We are designing and installing energy efficient power plants, we need to also look at the amount of electricity is being consumed by these systems. We should also analyze the Watts per BTU for making the best possible systems for our customers.

    So in summary it does depend on the pump requirements for the load, but I have started designing with alot more zone valves and actuators on projects the last few years.
  • realolman
    realolman Member Posts: 513

    would the pump being located on the return side cause it to suck air more than on the supply side?

    Also, if the manufacturer's manual calls for the pump to be located on the return side, isn't that where an installer is supposed to install it?

  • Mike T., Swampeast MO
    Mike T., Swampeast MO Member Posts: 6,928

    When the pump circulates towards the expansion tank connection (PONPC), it can only do so by reducing pressure at its' inlet. In high head (or all-too-common overpump) situations, the inlet pressure can drop to sub-atmospheric thus having the ability to literally suck air.

    PONPC = Point of No Pressure Change
  • Larry C_13
    Larry C_13 Member Posts: 94
    Pumps provide a DIFFERENTIAL pressure.

    Pumps provide a DIFFERENTIAL pressure. For example, lets say the circulator in your system will provide a 20 psi difference between its suction and its discharge.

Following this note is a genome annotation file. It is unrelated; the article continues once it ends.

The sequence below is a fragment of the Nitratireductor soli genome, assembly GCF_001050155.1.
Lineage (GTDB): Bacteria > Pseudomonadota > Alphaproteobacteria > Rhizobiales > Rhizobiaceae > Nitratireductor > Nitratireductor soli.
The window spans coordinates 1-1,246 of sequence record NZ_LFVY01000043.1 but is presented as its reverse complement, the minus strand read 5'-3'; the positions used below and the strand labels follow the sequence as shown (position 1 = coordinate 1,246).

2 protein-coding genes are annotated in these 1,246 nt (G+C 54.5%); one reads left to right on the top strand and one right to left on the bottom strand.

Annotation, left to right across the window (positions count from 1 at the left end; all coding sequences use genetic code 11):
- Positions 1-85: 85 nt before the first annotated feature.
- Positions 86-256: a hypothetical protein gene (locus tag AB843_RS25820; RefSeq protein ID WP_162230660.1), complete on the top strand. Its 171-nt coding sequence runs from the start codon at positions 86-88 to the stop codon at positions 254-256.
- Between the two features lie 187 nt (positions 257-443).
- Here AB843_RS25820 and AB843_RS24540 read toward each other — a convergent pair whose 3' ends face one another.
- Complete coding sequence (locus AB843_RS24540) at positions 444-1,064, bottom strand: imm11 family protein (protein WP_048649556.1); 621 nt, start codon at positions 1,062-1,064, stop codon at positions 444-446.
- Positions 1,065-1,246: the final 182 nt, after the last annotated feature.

Where the expansion tank connects to the system piping, the gauge pressure (pressure that is referenced to atmosphere)won't change as the system heats up or cools down. (That is the purpose of the expansion tank.)

    If the pump suction is connected at the expansion tank port, the pressure at the discharge of the pump is expansion tank pressure PLUS 20 psi. At the inlet to the boiler, the pressure will be a couple of psi above the expansion tank inlet. Which is the same as 18 psi below the pump dischage pressure.

    Now move the pump to the inlet of the boiler. The discharge pressure of the pump will still be a couple of psi above the expansion tank inlet pressure. The pump suction will still be 20 psi less than the discharge pressure.

    Now lets plug in some numbers. Expansion tank inlet pressure equals 15 psig. Remember this pressure does not change. Pressure across the pump is a constant 20 psi when the pump is running. Pressure drop across the boiler is 2 psi.

    Pump suction connected to expansion tank.
    Expansion tank pressure = 15 psig.
    Pump suction pressure = 15 psig.
    Pump dischage pressure = 35 psig. (15 + 20)